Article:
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  • General Info
Boutique hotels and trendy bars have sprung up in a flurry of construction, which culminated in the opening of the world’s tallest building, Taipei 101. Think of Taiwan and the first thing that will spring to mind is probably the ‘Made in Taiwan’ labels attached to so many clothes purchased in the Western world, which will have no doubt contributed to the perception of Taiwan as some industrial landscape defined by hundreds of factories and warehouses, and precious little else to offer visitors.

Practical Information

Area: 36 188 km² (13 972 miles²)

Capital: Taipei. Population: 2.6 million

Population: 22.7 million

Currency: New Taiwan Dollar (TWD) = 100 cents

Government: Republic since 1912.

Tipping: Tipping is not an established custom, although it is on the increase. Taipei hotels and restaurants add 10% service charge and extra tipping is not expected.

Time zone: GMT + 8

Languages: Northern Chinese (Mandarin)

Additional descriptions

Taiwan: Social customs

Handshaking is common. Casual wear is widely acceptable. Ancient festivals and customs are celebrated enthusiastically and traditional holidays are important. Entertainment is usually offered in restaurants,Read more not at home. Visitors are not expected to entertain. Chinese culture in the form of drama, opera and art is very strong. Despite rapid industrialisation and development, the way of life is very much Chinese, steeped in tradition and old values.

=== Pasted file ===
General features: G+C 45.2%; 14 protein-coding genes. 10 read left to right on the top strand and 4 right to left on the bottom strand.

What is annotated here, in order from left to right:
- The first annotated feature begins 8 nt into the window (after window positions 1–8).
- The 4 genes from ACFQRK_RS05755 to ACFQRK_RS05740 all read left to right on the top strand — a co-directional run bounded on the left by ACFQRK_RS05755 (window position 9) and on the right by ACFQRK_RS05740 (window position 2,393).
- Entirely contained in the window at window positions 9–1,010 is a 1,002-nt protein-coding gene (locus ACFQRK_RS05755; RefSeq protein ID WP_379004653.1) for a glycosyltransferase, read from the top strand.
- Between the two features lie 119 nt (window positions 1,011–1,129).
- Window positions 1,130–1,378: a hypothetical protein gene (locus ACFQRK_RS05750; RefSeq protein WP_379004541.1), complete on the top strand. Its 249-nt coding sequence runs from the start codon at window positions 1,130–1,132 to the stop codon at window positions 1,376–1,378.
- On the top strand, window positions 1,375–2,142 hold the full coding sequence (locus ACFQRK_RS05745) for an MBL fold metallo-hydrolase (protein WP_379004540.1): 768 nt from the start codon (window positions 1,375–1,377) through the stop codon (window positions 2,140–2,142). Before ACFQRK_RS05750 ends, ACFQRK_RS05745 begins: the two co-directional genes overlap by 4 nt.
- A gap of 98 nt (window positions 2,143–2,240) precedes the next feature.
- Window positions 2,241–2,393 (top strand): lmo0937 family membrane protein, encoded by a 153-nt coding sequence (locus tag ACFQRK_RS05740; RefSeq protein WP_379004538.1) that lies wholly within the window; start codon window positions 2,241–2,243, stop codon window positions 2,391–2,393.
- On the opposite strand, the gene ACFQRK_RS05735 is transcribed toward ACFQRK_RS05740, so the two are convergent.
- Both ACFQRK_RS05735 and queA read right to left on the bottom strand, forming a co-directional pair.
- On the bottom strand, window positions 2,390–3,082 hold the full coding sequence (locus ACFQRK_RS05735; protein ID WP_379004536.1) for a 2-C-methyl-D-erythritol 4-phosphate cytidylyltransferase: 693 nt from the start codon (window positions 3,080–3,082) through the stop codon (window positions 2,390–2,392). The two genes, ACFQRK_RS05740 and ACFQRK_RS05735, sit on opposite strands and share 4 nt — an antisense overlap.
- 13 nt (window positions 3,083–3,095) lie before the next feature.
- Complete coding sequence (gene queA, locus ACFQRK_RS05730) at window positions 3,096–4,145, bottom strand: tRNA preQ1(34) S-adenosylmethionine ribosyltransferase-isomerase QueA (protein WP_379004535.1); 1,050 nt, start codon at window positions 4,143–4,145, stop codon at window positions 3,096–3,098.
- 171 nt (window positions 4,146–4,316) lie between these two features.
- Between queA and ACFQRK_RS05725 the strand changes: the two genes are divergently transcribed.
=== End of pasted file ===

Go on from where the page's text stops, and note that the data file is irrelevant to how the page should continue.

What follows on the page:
Taiwan: Food and local specialties

The Chinese, never at a loss for vivid description, refer to their cuisine as an ’ancient art of ultimate harmony: pleasing to the eye, mouth-watering, and a delight to the palate’. Culinary styles comeRead more from all over China including Canton, Hunan, Mongolia, Peking, Shanghai, Szechuan and Taiwan. Most hotels have restaurants offering both Western and Chinese cuisine and some of the larger hotels offer several styles of Chinese cooking (the Chinese word for hotel, fan-dien, means ’eating place’). Things to know: Restaurants almost always have table service although some hotels have buffet/barbecue lunches. Most bars have counter service. There are no set licensing hours and alcohol is widely available. The national specialties are: Cantonese food: Fried shrimp with cashews and deep-fried spring rolls and tarts. Pekinese food: Peking duck, steamed prawns, eels with pepper sauce and ham marrow sauce. Szechuan food: Mother Ma’s bean curd, aubergine with garlic sauce, fried prawns with pepper sauce, minced chicken with Gingko nuts and fried breads. Shanghai food: Shark’s fin in chicken, mushroom with crab meat, ningpo (fried eel), shark’s fin soup and West Lake fish. Taiwanese food: Spring rolls with peanut butter, sweet-and-sour spare ribs, bean curd in red sauce, oyster omelette and numerous excellent seafoods.

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